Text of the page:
Monsieur le Commissaire du Peuple,

In reply to your letter of the 28th instant, I have the honour to inform you as follows:

It is clear from my letter of November 28th that Finland has not violated the territorial integrity of the U.S.S.R. With the object of establishing this fact in a manner admitting of no doubt, my Government proposed that the frontier commissioners of the two countries on the Carelian Isthmus should be instructed to carry out a joint inquiry into the incident in question, as provided in the Convention concerning Frontier Commissioners concluded on September 24th, 1928. In my letter, I also directed attention to the fact that the troops posted in the vicinity of the frontier on the Finnish side consist principally of regular troops belonging to the frontier-guard who cannot constitute a menace of any kind to the security of Leningrad. My Government consider that the denunciation of the Treaty of Non-Aggression was not justified; under the Protocol of 1934, this treaty is to remain in force, without any possibility of denunciation, until the end of the year 1945.

My Government desire to stress more particularly Article 5 of the Treaty of Non-Aggression, in which the two Contracting Parties have declared that they will endeavour to settle in a spirit of justice any dispute of whatever nature or origin which may arise between them and will resort exclusively to pacific means of settling such disputes. For this purpose, the two Contracting Parties undertook to submit any disputes which might arise between them, and which it might not have been possible to settle through diplomatic proceedings within a reasonable time, to a procedure of conciliation before a joint conciliation commission. According to the said article, conciliation procedure must also be applied more particularly in the event of any dispute as to the question whether the mutual undertaking as to non-aggression has or has not been violated.

Referring to the foregoing, my Government propose that, in conformity with Article 5 of the Treaty of Non-Aggression and the provisions of the Convention of Conciliation annexed to that treaty, a conciliation commission should be convened without delay to examine the dispute which has just arisen. Finland is prepared, alternatively, to submit the settlement of the dispute to neutral arbitration.

In order to furnish signal proof of their sincere wish to reach an agreement with the Government of the U.S.S.R. and with the object of disproving the Soviet Government's allegation that Finland has adopted a hostile attitude towards the U.S.S.R. and is desirous of menacing the safety of Leningrad, my Government are prepared to come to an understanding with the Government of the U.S.S.R. concerning the withdrawal of the defence troops on the Carelian Isthmus, with the exception of the units of frontier-guards and Customs officials, to such a distance from Leningrad that it can no longer be claimed that they threaten the security of that town.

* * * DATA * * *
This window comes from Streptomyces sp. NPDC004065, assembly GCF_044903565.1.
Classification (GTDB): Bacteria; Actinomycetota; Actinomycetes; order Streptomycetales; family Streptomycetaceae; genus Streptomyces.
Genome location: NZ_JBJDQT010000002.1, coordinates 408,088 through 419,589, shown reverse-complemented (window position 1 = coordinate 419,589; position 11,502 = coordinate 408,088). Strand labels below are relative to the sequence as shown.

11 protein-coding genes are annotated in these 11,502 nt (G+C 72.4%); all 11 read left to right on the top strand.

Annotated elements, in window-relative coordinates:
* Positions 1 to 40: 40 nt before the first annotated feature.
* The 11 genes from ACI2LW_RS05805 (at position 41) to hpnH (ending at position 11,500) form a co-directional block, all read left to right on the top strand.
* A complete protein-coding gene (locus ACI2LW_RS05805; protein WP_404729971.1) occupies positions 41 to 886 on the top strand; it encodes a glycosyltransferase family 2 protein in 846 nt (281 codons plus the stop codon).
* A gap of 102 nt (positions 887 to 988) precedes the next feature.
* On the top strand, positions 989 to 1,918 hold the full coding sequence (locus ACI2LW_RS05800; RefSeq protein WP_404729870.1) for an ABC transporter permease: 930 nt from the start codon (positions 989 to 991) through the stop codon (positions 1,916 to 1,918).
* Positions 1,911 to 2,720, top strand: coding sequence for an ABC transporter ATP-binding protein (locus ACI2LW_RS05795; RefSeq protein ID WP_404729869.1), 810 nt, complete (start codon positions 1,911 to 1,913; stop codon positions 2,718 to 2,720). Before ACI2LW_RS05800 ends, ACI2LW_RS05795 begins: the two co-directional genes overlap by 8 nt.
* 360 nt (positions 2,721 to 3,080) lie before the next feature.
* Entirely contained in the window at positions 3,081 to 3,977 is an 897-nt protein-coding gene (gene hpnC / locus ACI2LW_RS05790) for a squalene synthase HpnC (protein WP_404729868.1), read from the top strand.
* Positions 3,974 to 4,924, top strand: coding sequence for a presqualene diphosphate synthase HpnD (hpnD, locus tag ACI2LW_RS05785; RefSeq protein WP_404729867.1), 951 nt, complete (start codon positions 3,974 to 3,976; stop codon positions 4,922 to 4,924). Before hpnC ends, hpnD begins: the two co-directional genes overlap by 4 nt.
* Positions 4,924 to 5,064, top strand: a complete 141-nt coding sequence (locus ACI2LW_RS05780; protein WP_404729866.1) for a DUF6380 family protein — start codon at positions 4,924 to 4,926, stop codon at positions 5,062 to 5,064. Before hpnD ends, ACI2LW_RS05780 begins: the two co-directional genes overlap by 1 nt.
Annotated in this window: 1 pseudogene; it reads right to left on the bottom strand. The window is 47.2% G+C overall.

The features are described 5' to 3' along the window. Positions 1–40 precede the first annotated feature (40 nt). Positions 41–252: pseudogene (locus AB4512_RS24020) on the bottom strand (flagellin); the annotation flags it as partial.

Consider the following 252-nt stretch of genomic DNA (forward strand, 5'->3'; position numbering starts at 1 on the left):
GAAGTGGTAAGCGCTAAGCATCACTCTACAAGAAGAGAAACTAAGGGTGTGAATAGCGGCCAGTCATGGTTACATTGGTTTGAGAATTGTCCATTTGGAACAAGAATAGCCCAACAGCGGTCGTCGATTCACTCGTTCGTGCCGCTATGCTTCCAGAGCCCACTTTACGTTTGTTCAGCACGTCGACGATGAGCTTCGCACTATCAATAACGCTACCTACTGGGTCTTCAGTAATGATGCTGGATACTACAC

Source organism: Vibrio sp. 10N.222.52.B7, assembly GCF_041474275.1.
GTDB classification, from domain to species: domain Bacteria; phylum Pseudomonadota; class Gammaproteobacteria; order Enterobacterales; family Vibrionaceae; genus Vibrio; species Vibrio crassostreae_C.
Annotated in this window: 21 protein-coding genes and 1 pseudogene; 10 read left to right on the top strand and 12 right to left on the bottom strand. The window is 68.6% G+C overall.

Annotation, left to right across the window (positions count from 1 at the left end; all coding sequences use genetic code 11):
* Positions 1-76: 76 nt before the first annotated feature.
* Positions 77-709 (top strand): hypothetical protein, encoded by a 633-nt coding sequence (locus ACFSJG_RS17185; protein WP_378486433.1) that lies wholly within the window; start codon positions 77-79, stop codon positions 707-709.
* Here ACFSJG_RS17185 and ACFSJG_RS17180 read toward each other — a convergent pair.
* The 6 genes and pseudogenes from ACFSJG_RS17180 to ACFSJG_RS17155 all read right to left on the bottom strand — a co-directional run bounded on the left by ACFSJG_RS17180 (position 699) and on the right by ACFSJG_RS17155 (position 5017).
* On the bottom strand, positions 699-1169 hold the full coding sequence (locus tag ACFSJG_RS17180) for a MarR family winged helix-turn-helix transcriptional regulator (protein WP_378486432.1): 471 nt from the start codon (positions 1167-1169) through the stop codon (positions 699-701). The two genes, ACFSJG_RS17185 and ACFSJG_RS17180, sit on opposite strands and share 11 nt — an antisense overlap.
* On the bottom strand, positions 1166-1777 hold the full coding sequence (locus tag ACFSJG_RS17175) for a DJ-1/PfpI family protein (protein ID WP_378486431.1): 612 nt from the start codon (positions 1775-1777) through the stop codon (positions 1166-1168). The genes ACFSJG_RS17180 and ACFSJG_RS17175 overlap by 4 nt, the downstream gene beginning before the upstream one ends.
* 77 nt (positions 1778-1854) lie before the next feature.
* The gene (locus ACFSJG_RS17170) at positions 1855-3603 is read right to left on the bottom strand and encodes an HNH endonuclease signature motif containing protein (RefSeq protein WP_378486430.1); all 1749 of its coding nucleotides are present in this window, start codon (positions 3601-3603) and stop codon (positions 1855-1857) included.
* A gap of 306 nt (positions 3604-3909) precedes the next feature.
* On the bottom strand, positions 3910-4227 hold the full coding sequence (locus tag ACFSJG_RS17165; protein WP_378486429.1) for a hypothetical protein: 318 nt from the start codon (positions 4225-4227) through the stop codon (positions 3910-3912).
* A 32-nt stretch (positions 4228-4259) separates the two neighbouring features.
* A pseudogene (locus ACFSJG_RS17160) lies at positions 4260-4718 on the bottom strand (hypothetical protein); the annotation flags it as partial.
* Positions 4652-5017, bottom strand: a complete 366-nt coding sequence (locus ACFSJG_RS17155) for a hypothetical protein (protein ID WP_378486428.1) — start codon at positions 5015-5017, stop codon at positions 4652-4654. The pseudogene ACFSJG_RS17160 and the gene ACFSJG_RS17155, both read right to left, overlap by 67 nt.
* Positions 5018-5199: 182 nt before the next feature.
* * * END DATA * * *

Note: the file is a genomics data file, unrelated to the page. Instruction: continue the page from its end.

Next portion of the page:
A. S. Yrjö-Koskinen.

English translations available in the book "The Development of Finnish-Soviet Relations during the autumn 1939 in the light of official documents." Ministry for Foreign Affairs of Finland, Helsinki 1940.

The first Mainila note (November 26). Yrjö-Koskinen's next-day reply (November 27). Molotov's reply and denouncement of the 1934 non-aggression pact (November 28). Yrjö-Koskinen's following day reply above. It was left unanswered.

Molotov continued alleging further border incidents. Soviet troops crossed the Finnish border along with aerial strikes on Finnish cities on November 30, 1939. A "new government" of Finland led by O.W. Kuusinen was set up by the Russians at the newly conquered township of Terijoki Dec. 1, 1939.

A Soviet pre-Mainila report for Red Army invasion preparations. "Pravda's" mocking of the Finnish Prime Minister, Nov. 26, 1939 edition. The Political Administration of the Red Army explains to their propagandists reasons to repel the threat caused by Finnish "swineheads". The League of Nations examined, on the Finnish initiative, the measures of Soviet and Finnish governments in the light of its own charter, as well as international and bilateral treaties, and conluded that Soviet Union had lost its membership on Dec. 14, 1939.

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